Max Hodak


BSE, Biomedical Engineering, Duke University, 2012

Science (CEO, 2021 - present)

Biology-driven products for an exciting future.

Neuralink (President, 2017 - 2021)

Neuralink is developing high-bandwidth brain machine interfaces, initially for critical unmet medical needs including paralysis from spinal cord injury, and eventually for merging minds and machines.

Transcriptic (CEO, 2012 - 2017)

Having grown up programming, where people invent whole new languages when they get tired of typing too many semicolons, the sheer inefficiency of pressing a physical button on the plate reader every three hours for two days to gather the data I needed struck me pretty quickly. Automation had been around for biology for a long time, but it was prohibitively expensive and difficult to use. For that matter, all lab equipment was prohibitively expensive and difficult to use.

Borrowing the metaphor from what cloud computing had done to software, the idea of creating a robotic cloud laboratory for biology seemed obvious. I founded Transcriptic right after I graduated from college and over my five years as CEO raised over $30M from Google Ventures, IA Ventures, Data Collective, Silicon Valley Bank, and others; and grew the business to millions of dollars in annual revenue.

Transcriptic merged with 3scan in early 2019 and lives on today as Strateos.

MyFit (CEO, 2009 - 2010)

The college admissions process can be modelled as a sequential move game with simultaneous move subgames, from both the student and schools' perspectives. MyFit originally started as a Facebook app I wrote to gather data and build models my friends and I could use to reason about our college admissions process, which eventually turned into a venture backed company. Our long term thesis was that, if you could predict the lift in lifetime earnings from a degree for a matriculating student, you could underwrite education using an equity instrument rather than debt, which would have all kinds of exciting downstream implications. At the same time, colleges have challenging yield forecasting problems that demanded more sophisticated modeling than was widely used. I took a year leave of absence after sophomore year of college after I raised $1 million from New Enterprise Associates and ran the company as CEO until it was acquired by Naviance 15 months later.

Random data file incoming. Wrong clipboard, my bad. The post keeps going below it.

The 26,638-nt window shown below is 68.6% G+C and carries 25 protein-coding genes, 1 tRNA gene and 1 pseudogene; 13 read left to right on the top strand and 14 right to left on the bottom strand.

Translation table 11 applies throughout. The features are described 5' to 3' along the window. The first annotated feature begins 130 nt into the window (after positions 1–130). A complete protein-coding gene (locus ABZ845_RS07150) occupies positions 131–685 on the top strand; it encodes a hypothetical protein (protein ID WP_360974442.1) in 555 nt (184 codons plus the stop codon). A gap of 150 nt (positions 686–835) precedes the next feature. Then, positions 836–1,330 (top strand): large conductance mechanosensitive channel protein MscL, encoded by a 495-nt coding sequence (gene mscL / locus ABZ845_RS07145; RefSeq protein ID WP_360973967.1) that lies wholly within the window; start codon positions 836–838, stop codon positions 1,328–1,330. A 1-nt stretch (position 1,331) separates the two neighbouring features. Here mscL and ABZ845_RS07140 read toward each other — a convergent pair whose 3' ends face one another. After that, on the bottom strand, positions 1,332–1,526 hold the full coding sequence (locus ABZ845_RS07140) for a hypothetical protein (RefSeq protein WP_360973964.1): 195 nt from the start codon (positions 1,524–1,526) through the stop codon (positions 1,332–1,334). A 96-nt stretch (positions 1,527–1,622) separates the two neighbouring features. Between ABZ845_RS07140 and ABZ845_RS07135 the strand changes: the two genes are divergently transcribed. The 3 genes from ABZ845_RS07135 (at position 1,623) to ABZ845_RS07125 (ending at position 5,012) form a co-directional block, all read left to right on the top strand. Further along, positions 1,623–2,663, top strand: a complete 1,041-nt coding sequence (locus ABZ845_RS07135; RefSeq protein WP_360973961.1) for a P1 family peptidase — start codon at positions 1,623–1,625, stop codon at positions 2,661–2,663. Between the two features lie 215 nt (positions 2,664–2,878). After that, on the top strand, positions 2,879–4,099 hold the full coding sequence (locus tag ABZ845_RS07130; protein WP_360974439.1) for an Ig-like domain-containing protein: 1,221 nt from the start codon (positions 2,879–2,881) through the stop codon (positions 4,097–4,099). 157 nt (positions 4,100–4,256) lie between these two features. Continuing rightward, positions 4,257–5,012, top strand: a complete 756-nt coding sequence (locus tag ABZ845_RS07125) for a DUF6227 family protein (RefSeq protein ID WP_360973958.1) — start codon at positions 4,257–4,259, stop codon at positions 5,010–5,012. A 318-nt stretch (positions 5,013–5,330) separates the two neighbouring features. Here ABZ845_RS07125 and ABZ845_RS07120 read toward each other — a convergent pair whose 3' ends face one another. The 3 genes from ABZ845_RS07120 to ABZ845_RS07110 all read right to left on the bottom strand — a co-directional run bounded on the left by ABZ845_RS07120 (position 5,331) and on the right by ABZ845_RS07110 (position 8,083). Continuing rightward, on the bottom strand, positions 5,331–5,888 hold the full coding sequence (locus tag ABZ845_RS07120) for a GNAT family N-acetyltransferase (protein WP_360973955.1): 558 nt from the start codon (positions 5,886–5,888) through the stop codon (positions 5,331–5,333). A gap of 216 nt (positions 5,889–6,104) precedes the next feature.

Nicolelis Lab, Duke University (Research Assistant, 2008 - 2009, 2010 - 2012)

For as long as I can remember, my ultimate life goal has been to get a brain-machine interface and disappear into the Matrix. I was fortunate that Duke had, at the time, one of the best neural engineering labs in the world. Having worked my way into the Nicolelis lab through an independent study during my freshman year, I proceeded to spend most of my time in college there learning everything I could.

I presented a poster at the Society for Neuroscience Annual Meeting as a sophomore in 2008 and my main project for much of my time in the lab was studying how differing mappings between joystick-space and screen-space in an upper limb task for macaques led to changes in neural representations. I was only seriously derailed by silently broken timestamps in the ephys data once during my whole time in the lab.






I get a lot of emails and in practice very rarely reply, which I feel bad about. The more specific your message is and easier to reply to, the more likely I am to do so. If you're writing to pitch me your company, please read my article on how I angel invest first. Similarly, if you're asking for startup advice, please see my article on advice for prospective startup founders before writing. I do especially try to respond to questions from students, but the more specific you can be, the more likely I am to have something for you. You can find my PGP key here (58EC0CD4), but please don't use it unless you know you have a specific reason to do so.